Hurricane could prompt Canada to suspend deportations of failed asylum seekers

Haitian man carries a child through a flooded street in Fort-Liberte, Haiti,.jpg
A man carries a child through a flooded street in Fort-Liberte, Haiti,

By Kathleen Harris, CBC News, Sept. 8, 2017

Canada could indefinitely suspend deportations to Haiti and other countries devastated by Hurricane Irma, according to federal provisions that halt removals to nations deemed too dangerous because of conflict or disaster.
 
Scott Bardsley, spokesman for Public Safety Minister Ralph Goodale, said the Canada Border Services Agency will not deport anyone who has had their refugee claim rejected, or is deemed inadmissible to Canada, to a country coping with a hurricane.
 
After the storm has passed, an evaluation will be carried out on the ground to determine its impact.
 
If the country is deemed safe, removals could continue. But widespread devastation could lead to a suspension of deportations, as happened after the 2010 earthquake in Haiti. Those postponements could last for months or even years.
 
"What happens really depends on the circumstance," Bardsley said.
Canada has seen a wave of asylum seekers, including Haitian citizens, crossing over from the U.S. in recent months.
 
Hundreds have been streaming across the border at Saint-Bernard-de-Lacolle, Que. Many of them have been living in the U.S. under temporary protection status granted after the 2010 earthquake.
 
That is set to expire in January, because the U.S. Department of Homeland Security now considers Haiti a safe country.
 
 
Haiti braces for flooding, mudslides
The impoverished island nation of nearly 11 million people, with weak infrastructure and water systems, is still reeling from two major natural disasters in the last decade as it now braces for high winds, rain, flooding and mudslides from Hurricane Irma.
 
World Vision, which has aid workers on the ground in Haiti and neighbouring Dominican Republic, says the potential damage to water and sanitation also poses a threat of a cholera outbreak.
Public Safety did not have figures readily available on the number of people from Haiti or other countries affected by the hurricanes in the region who are the subject of removal orders.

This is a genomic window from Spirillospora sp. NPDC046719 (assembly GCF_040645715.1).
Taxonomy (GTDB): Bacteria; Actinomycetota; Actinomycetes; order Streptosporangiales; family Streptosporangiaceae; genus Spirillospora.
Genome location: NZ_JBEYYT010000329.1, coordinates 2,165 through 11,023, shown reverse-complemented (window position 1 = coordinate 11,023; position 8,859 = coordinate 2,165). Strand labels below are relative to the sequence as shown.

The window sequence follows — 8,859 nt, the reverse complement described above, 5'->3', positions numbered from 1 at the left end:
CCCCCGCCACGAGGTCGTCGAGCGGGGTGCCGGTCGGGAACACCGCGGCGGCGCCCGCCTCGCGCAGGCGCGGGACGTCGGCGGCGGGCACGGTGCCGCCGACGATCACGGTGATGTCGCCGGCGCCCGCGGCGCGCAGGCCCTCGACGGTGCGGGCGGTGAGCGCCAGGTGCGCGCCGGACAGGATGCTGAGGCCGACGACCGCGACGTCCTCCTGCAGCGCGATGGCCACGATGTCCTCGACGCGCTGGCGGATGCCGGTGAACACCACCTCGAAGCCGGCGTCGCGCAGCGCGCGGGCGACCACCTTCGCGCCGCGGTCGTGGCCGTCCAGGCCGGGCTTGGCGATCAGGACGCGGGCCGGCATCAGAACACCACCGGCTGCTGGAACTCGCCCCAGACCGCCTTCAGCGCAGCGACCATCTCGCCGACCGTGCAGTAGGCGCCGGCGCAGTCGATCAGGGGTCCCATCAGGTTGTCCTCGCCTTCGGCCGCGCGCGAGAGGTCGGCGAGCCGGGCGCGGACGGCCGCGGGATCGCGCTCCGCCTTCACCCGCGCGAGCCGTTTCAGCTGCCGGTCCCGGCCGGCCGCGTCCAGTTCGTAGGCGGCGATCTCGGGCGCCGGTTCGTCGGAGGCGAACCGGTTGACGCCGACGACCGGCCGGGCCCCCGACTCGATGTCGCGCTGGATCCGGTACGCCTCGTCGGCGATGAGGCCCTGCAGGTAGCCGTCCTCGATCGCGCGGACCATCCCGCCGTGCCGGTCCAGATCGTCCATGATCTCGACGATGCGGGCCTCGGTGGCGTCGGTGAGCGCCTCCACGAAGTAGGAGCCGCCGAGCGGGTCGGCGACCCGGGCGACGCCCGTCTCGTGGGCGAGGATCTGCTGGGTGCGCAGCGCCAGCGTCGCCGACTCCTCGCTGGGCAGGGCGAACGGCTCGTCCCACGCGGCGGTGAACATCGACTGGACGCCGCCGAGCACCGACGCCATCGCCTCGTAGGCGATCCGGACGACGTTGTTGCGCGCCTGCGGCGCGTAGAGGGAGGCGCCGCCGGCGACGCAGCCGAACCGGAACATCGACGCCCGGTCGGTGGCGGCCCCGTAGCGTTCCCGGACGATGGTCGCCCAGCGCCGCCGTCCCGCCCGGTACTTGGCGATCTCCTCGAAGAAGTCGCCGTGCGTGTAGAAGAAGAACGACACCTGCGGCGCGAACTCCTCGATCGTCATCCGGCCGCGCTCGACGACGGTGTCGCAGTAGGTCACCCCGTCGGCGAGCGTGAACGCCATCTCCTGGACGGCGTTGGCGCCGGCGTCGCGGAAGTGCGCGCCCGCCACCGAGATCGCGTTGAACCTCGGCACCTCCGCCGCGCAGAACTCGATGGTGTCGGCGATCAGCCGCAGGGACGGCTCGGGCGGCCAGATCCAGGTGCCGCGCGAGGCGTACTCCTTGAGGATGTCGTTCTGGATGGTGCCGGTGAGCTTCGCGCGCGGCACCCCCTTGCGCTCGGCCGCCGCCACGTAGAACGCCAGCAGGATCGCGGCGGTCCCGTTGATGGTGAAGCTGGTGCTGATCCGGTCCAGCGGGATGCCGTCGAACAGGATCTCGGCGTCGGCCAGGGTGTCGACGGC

There are two protocols that could postpone a deportation:
 
Administrative deferral of removals (ADR): These are meant be a temporary measure when immediate action is required to defer removals during a humanitarian crisis. Once the situation stabilizes, the ADR is lifted and the CBSA resumes removals.  An ADR is now in place for certain regions in Somalia, the Gaza Strip, Syria, Mali, the Central African Republic, South Sudan, Libya, Yemen and Burundi.
 
Temporary suspension of removals (TSR): This program interrupts removals to a country or place when conditions pose a risk to the entire civilian population, such as armed conflict or an environmental disaster. Canada has a TSR in place for Afghanistan, the Democratic Republic of Congo and Iraq.
 
People who are inadmissible to Canada based on criminal background, human rights violations, organized crime, or security can still be removed even when there is an administrative deferral or suspension in place.
 
An administrative deferral is usually put in place for a relatively short period, compared to a suspension.
 
 
Temporary refuge granted in 2010
Canada suspended removals after the 2010 Haitian earthquake that killed more than 200,000 people. The program granting Haitian nationals temporary refuge expired Aug. 4, 2016.
 
That meant the 3,200 Haitians who were in Canada without status had to apply for residency on humanitarian and compassionate grounds in order to stay.
 
"If somebody is in Canada for a long time there's a recognition that their ties get quite strong here and their ties with their home country get proportionately weaker," Bardsley said.
 
Posted Sept. 11, 2017